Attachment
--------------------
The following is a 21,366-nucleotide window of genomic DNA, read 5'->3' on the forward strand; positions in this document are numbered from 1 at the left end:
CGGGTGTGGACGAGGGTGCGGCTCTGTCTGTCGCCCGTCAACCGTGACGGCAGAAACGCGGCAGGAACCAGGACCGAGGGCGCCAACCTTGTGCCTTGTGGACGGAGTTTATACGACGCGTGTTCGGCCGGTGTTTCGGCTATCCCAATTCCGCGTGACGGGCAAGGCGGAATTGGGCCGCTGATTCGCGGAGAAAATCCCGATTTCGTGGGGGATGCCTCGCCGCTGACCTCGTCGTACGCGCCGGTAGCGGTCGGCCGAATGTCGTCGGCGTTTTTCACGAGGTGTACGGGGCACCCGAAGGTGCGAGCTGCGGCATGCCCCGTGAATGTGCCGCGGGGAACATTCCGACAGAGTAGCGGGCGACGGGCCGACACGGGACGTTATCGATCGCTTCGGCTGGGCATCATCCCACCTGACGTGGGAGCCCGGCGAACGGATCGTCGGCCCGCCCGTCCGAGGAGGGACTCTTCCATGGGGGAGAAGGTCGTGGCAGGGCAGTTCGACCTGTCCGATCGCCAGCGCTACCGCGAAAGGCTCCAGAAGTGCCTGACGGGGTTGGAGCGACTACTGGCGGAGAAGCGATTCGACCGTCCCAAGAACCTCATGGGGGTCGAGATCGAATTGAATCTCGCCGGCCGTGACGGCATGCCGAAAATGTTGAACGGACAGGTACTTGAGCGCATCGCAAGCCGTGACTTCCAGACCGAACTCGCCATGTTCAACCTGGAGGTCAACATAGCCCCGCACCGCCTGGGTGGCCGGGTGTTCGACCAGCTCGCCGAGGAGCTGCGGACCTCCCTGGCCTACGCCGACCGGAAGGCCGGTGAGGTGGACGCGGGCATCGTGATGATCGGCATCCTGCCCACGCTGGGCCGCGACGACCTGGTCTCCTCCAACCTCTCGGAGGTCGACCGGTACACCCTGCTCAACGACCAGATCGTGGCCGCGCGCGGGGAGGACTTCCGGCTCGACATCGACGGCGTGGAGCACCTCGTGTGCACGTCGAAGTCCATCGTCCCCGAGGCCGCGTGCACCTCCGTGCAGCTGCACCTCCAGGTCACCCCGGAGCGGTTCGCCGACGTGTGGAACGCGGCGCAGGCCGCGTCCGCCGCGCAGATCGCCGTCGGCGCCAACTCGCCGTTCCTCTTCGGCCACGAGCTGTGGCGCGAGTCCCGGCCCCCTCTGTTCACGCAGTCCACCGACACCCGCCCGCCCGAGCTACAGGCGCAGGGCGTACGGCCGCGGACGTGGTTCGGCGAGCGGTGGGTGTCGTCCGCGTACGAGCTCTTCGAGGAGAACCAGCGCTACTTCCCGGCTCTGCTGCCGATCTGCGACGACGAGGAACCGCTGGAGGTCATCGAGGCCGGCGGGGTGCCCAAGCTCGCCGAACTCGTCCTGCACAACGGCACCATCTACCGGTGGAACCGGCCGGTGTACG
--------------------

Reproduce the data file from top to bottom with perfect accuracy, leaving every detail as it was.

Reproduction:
The following is a 21,366-nucleotide window of genomic DNA, read 5'->3' on the forward strand; positions in this document are numbered from 1 at the left end:
CGGGTGTGGACGAGGGTGCGGCTCTGTCTGTCGCCCGTCAACCGTGACGGCAGAAACGCGGCAGGAACCAGGACCGAGGGCGCCAACCTTGTGCCTTGTGGACGGAGTTTATACGACGCGTGTTCGGCCGGTGTTTCGGCTATCCCAATTCCGCGTGACGGGCAAGGCGGAATTGGGCCGCTGATTCGCGGAGAAAATCCCGATTTCGTGGGGGATGCCTCGCCGCTGACCTCGTCGTACGCGCCGGTAGCGGTCGGCCGAATGTCGTCGGCGTTTTTCACGAGGTGTACGGGGCACCCGAAGGTGCGAGCTGCGGCATGCCCCGTGAATGTGCCGCGGGGAACATTCCGACAGAGTAGCGGGCGACGGGCCGACACGGGACGTTATCGATCGCTTCGGCTGGGCATCATCCCACCTGACGTGGGAGCCCGGCGAACGGATCGTCGGCCCGCCCGTCCGAGGAGGGACTCTTCCATGGGGGAGAAGGTCGTGGCAGGGCAGTTCGACCTGTCCGATCGCCAGCGCTACCGCGAAAGGCTCCAGAAGTGCCTGACGGGGTTGGAGCGACTACTGGCGGAGAAGCGATTCGACCGTCCCAAGAACCTCATGGGGGTCGAGATCGAATTGAATCTCGCCGGCCGTGACGGCATGCCGAAAATGTTGAACGGACAGGTACTTGAGCGCATCGCAAGCCGTGACTTCCAGACCGAACTCGCCATGTTCAACCTGGAGGTCAACATAGCCCCGCACCGCCTGGGTGGCCGGGTGTTCGACCAGCTCGCCGAGGAGCTGCGGACCTCCCTGGCCTACGCCGACCGGAAGGCCGGTGAGGTGGACGCGGGCATCGTGATGATCGGCATCCTGCCCACGCTGGGCCGCGACGACCTGGTCTCCTCCAACCTCTCGGAGGTCGACCGGTACACCCTGCTCAACGACCAGATCGTGGCCGCGCGCGGGGAGGACTTCCGGCTCGACATCGACGGCGTGGAGCACCTCGTGTGCACGTCGAAGTCCATCGTCCCCGAGGCCGCGTGCACCTCCGTGCAGCTGCACCTCCAGGTCACCCCGGAGCGGTTCGCCGACGTGTGGAACGCGGCGCAGGCCGCGTCCGCCGCGCAGATCGCCGTCGGCGCCAACTCGCCGTTCCTCTTCGGCCACGAGCTGTGGCGCGAGTCCCGGCCCCCTCTGTTCACGCAGTCCACCGACACCCGCCCGCCCGAGCTACAGGCGCAGGGCGTACGGCCGCGGACGTGGTTCGGCGAGCGGTGGGTGTCGTCCGCGTACGAGCTCTTCGAGGAGAACCAGCGCTACTTCCCGGCTCTGCTGCCGATCTGCGACGACGAGGAACCGCTGGAGGTCATCGAGGCCGGCGGGGTGCCCAAGCTCGCCGAACTCGTCCTGCACAACGGCACCATCTACCGGTGGAACCGGCCGGTGTACG